The song is already a major showstopper. Last weekend’s performance on Remembrance Sunday layered in even more levels of heartache and emotion, as it paid tribute to all those who fought, and were lost, in two World Wars and later conflicts. For Luke, though, it carries a very personal significance. He opened up to Express Online in an exclusive interview.
Turns out, the Welsh wonder actually has an impressive background in West End musicals and relished the opportunity to show another side of himself.
“I’ve been singing that song since I was 16,’ he says. “But I find the message resonates with me so much more now.”
Luke meets us in a fancy London hotel in Kings Cross, jetlagged from flying back and forth to LA twice in the last ten days. He looks a little crumpled but is warm and welcoming, especially when we get on the subject of his first-ever album, At Last.
Bring Him Home closes the album and Luke says he was overwhelmed at how Strictly Come Dancing mounted the production: “It was beautiful what they did. And the orchestrations were exactly like the album.”
However delighted and moved he was, nothing, he says, could ever get him to compete on the show.
He says; “I can carry a routine but I would never do Strictly. I don’t have the confidence.
“The thought of being judged and given one out of ten terrifies me. I couldn’t cope.
“It’s different performing on a stage in front of an audience or doing auditions for shows and films. I’m confident in my ability and then if I don’t get something, don’t get a job I can accept that.
“But to dance in public on live TV and to then be forced to watch it back again and see yourself? That would knock me over the edge.”
He never lacked courage in his real life, though, as the story behind this song reveals.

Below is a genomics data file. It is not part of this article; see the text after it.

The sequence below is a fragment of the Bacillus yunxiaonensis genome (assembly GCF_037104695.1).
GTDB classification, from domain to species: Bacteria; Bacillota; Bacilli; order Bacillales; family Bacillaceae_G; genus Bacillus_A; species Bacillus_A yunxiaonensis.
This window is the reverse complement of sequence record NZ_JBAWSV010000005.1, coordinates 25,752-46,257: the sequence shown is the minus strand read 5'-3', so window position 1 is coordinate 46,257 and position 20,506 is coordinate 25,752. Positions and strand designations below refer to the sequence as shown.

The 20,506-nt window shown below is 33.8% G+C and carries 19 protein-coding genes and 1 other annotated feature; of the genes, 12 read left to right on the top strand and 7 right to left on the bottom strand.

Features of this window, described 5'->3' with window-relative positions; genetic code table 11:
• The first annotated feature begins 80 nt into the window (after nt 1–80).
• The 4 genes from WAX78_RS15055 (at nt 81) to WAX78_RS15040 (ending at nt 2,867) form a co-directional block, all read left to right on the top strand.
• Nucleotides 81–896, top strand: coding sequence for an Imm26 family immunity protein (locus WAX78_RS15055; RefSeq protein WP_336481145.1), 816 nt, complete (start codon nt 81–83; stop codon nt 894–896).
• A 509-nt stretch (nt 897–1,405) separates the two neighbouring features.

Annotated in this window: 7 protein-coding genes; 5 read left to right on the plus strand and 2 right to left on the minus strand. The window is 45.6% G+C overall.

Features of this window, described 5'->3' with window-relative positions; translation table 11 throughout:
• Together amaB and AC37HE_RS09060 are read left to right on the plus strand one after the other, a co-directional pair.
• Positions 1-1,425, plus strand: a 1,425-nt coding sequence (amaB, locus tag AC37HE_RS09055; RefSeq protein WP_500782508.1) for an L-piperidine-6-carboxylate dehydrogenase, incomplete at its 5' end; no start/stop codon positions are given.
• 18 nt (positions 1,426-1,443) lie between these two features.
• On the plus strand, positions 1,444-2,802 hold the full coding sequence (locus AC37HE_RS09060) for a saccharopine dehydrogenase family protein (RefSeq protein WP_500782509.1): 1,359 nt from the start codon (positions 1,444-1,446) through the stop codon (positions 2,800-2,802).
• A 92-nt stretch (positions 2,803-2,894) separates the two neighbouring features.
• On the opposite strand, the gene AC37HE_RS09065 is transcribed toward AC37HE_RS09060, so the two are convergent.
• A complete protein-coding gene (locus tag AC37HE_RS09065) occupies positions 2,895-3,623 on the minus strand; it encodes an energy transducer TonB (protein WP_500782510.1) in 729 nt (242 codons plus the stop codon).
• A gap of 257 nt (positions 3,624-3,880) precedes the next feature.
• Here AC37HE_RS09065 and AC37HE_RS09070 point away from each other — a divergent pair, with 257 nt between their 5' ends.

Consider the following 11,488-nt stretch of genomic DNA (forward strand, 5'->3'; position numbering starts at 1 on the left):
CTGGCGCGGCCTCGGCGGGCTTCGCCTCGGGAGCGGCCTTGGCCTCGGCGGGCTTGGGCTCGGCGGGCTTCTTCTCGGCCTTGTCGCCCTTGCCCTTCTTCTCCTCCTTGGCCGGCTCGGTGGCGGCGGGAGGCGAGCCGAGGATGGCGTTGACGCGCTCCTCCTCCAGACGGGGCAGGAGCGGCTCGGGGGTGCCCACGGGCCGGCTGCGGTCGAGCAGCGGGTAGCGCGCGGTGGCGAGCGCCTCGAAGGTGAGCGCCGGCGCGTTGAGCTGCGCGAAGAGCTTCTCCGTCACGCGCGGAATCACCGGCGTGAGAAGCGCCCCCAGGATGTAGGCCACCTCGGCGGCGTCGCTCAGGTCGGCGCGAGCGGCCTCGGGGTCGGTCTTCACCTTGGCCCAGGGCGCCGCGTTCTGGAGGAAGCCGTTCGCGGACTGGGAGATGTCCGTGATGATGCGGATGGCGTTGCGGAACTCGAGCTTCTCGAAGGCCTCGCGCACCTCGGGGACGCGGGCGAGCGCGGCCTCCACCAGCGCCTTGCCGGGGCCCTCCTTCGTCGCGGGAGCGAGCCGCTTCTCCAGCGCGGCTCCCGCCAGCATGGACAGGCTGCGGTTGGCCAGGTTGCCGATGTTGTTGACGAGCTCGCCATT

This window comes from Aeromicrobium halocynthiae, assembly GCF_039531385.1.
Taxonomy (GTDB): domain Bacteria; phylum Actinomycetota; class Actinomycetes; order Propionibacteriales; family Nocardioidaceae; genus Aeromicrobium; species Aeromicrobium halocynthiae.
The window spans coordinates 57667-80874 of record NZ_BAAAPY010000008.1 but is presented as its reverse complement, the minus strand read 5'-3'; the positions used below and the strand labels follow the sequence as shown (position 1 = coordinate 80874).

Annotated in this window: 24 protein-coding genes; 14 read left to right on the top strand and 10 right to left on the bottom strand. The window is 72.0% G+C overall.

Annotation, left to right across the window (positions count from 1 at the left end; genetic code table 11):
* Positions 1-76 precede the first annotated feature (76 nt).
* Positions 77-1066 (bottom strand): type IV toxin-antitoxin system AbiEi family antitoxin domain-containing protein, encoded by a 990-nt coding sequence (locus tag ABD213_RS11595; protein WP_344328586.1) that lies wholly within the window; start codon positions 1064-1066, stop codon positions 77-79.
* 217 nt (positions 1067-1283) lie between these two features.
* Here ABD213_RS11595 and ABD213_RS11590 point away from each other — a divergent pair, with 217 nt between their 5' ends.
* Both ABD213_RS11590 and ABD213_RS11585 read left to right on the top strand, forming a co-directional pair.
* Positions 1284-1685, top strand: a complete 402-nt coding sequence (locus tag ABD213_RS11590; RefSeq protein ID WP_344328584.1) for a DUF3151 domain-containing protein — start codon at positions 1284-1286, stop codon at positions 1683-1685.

His family was horrified but he found a job in Cardiff, saving his money for singing lessons.
He says: “I went every week, £15 a time, it was a huge amount of money. But I had no fear, no doubt. I was itching to get started. You don’t know how scary the world is at that age. I had no baggage metaphorically or physically. I had nothing at all of any kind.”
Within a few months, he hopped on a train and auditioned for performing arts college, the London Studio Centre: “It was just around the corner from where we’re sitting now,” he smiles.
The song he chose to perform, of course, was Bring Him Home. Yet another fearless choice – it’s a notoriously difficult song, even for seasoned professionals.
He smiles and shrugs; “I know, I know, it’s tough, it goes so high. It’s not easy. But I always figure, ‘Why not show what I’ve got?’ And it worked.
“I was 16 years old, I got a scholarship and I moved to London at 17 to start at college.”
As if the spirit of that song wasn’t powerful enough, Luke remembers the extraordinary emotion that was sweeping the country at precisely that moment: “I arrived in London the day Princess Diana died (August 31, 1997). The whole city was in mourning. I can never forget it.”
22 years later, Luke is an international star, performing that same song on national TV. The boy from the Valleys has found his way home.
LUKE EVANS’ NEW ALBUM, AT LAST, IS OUT ON NOVEMBER 22